National Geographic : 1919 Jan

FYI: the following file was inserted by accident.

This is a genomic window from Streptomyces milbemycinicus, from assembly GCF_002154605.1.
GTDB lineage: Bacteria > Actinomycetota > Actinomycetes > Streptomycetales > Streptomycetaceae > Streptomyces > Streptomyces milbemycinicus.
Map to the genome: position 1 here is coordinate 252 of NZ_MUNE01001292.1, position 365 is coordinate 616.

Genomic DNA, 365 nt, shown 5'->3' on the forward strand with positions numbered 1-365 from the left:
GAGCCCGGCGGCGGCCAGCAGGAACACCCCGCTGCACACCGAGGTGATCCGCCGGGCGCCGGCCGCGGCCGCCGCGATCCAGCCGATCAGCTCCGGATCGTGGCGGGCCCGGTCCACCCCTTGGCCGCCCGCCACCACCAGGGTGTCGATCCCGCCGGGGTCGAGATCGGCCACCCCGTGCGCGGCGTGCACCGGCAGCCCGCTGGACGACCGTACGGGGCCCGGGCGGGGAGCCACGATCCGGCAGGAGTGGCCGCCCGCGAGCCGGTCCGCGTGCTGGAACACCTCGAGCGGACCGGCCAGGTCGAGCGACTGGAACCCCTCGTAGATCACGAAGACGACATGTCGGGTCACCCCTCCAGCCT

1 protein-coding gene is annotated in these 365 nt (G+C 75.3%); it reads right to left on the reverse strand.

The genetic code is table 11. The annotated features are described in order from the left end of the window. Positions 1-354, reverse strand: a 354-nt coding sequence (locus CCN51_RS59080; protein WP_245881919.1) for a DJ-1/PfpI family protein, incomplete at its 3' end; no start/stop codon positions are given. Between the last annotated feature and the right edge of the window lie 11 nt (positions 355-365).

THE NATIONAL GEOGRAPHIC MAGAZINE A friendly suit, which is still pending, was brought in the Federal courts to determine the relative powers of the State, the city, and the Federal Govern ment in the premises. Upon its outcome hinges the question of whether or not Chicago can send enough Lake Michigan water down the Mississippi River to pro tect the lake from pollution. Through the Sanitary District, which now comprises a territory of 358 square miles, covering the region from the town of Wilmette to the Indiana line, the city is both a real-estate operator and the owner of a power plant. Nine great aluminum wires carry 42,000 horsepower cityward from the hydro-electric plant above Joliet. They supply one county, twelve municipalities, and many private concerns, besides furnishing the city it self with power for pumping water out of the lake into the city mains and the canal, and for lighting the fourteen thou sand arc lights used in the municipal system. "SIC SEMPER TYPHOID !" The result of the opening of the drain age canal was phenomenal. Typhoid, which had reached a degree of prevalence that was truly alarming, began to sub side immediately, and Chicago, but lately the most unhealthful principal city in America, soon was cutting down its death rate faster than any similar community anywhere. No man who knows the his tory of the conquest of water-borne dis ease by the building of this canal can fail to appreciate the triumph of the sani tarians. They said they would cut the typhoid rate in half, but they actually sliced off more than o9per cent of it! Like all great world cities, Chicago has many problems still unsolved. Most seri ous of these is the urban transportation situation. With more passengers to carry than all of the steam railroads of the United States together, and with the great bulk of the cars that carry them entering the narrow confines of the constricted business district, it was inevitable that a heroic revampment of conditions would be needed. Some very striking steps of coop eration between the various companies operating the urban transportation lines have been taken in the past. These com panies were urged to believe that uni versal transfers would redound to their respective advantage. Very dubious on the subject, yet imbued with the general spirit of cooperation for the city's wel fare, they agreed to try it, merging all of the surface lines, for purposes of op eration, into one system and all of the elevated lines into another. TRANSPORTATION AND WATER PROBLEMS The result was greater profits than ever before, and the experiment did much to remedy the situation. But much water of development passes under the bridge of progress in Chicago with the lapse of a few years, and now the city is where nothing but a radical extension of both elevated and surface lines, with subways added, and universal transfers established between elevated, surface, and subway lines, will suffice. A plan was prepared by a commission representing the city, and accepted by the transportation interests, providing for the requisite extensions, and for the oper ation of all the lines under a board of trustees appointed by the people, with a definite guarantee to all stockholders of a fair income. Every commercial and pro gressive organization in the city was be hind the plan, but somehow it failed of a majority in the November referendum. It is quite plain, however, that Chicago must soon face the transportation prob lem that handling an overwhelming popu lation involves. The water situation also presents some thing of a problem. In a recent number of the GEOGRAPHIC (see "New York The Metropolis of Mankind," July, 1918) it was shown that Gotham's great aque duct system carries enough water to slake the thirst of the whole world. Chicago, with half as many people, uses more water than New York. The reason for this, of course, is that Chicago is the home of heavy manufactures and New York of light, the former demanding much more water than the latter. The per capita use in Chicago is two and a half times that in New York. The combined water and sewer mains.